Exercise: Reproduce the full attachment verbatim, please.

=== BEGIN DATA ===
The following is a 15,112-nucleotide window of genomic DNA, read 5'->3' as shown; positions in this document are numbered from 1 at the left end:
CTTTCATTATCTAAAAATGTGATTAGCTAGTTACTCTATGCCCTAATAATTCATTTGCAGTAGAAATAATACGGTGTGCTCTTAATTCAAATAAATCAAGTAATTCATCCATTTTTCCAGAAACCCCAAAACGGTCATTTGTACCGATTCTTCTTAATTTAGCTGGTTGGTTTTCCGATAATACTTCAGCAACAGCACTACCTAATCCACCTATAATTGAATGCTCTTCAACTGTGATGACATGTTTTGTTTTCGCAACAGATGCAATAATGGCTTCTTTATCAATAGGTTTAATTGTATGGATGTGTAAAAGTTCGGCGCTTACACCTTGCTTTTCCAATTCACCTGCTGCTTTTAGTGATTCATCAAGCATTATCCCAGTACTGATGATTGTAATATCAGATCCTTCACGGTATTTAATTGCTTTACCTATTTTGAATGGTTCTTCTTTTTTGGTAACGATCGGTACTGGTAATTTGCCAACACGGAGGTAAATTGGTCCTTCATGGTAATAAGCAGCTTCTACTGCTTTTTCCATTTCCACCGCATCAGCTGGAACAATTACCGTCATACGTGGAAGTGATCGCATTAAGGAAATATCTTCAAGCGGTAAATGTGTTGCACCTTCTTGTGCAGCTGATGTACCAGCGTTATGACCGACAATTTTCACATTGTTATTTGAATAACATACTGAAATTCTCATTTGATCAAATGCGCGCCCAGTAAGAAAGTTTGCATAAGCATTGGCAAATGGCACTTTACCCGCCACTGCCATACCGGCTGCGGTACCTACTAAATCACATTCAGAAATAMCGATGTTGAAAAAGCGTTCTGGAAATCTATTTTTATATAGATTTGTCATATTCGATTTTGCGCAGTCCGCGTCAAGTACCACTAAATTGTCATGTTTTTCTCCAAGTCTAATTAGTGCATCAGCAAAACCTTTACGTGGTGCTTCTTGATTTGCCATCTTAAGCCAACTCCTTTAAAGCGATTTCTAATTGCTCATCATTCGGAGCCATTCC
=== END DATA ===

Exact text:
The following is a 15,112-nucleotide window of genomic DNA, read 5'->3' as shown; positions in this document are numbered from 1 at the left end:
CTTTCATTATCTAAAAATGTGATTAGCTAGTTACTCTATGCCCTAATAATTCATTTGCAGTAGAAATAATACGGTGTGCTCTTAATTCAAATAAATCAAGTAATTCATCCATTTTTCCAGAAACCCCAAAACGGTCATTTGTACCGATTCTTCTTAATTTAGCTGGTTGGTTTTCCGATAATACTTCAGCAACAGCACTACCTAATCCACCTATAATTGAATGCTCTTCAACTGTGATGACATGTTTTGTTTTCGCAACAGATGCAATAATGGCTTCTTTATCAATAGGTTTAATTGTATGGATGTGTAAAAGTTCGGCGCTTACACCTTGCTTTTCCAATTCACCTGCTGCTTTTAGTGATTCATCAAGCATTATCCCAGTACTGATGATTGTAATATCAGATCCTTCACGGTATTTAATTGCTTTACCTATTTTGAATGGTTCTTCTTTTTTGGTAACGATCGGTACTGGTAATTTGCCAACACGGAGGTAAATTGGTCCTTCATGGTAATAAGCAGCTTCTACTGCTTTTTCCATTTCCACCGCATCAGCTGGAACAATTACCGTCATACGTGGAAGTGATCGCATTAAGGAAATATCTTCAAGCGGTAAATGTGTTGCACCTTCTTGTGCAGCTGATGTACCAGCGTTATGACCGACAATTTTCACATTGTTATTTGAATAACATACTGAAATTCTCATTTGATCAAATGCGCGCCCAGTAAGAAAGTTTGCATAAGCATTGGCAAATGGCACTTTACCCGCCACTGCCATACCGGCTGCGGTACCTACTAAATCACATTCAGAAATAMCGATGTTGAAAAAGCGTTCTGGAAATCTATTTTTATATAGATTTGTCATATTCGATTTTGCGCAGTCCGCGTCAAGTACCACTAAATTGTCATGTTTTTCTCCAAGTCTAATTAGTGCATCAGCAAAACCTTTACGTGGTGCTTCTTGATTTGCCATCTTAAGCCAACTCCTTTAAAGCGATTTCTAATTGCTCATCATTCGGAGCCATTCC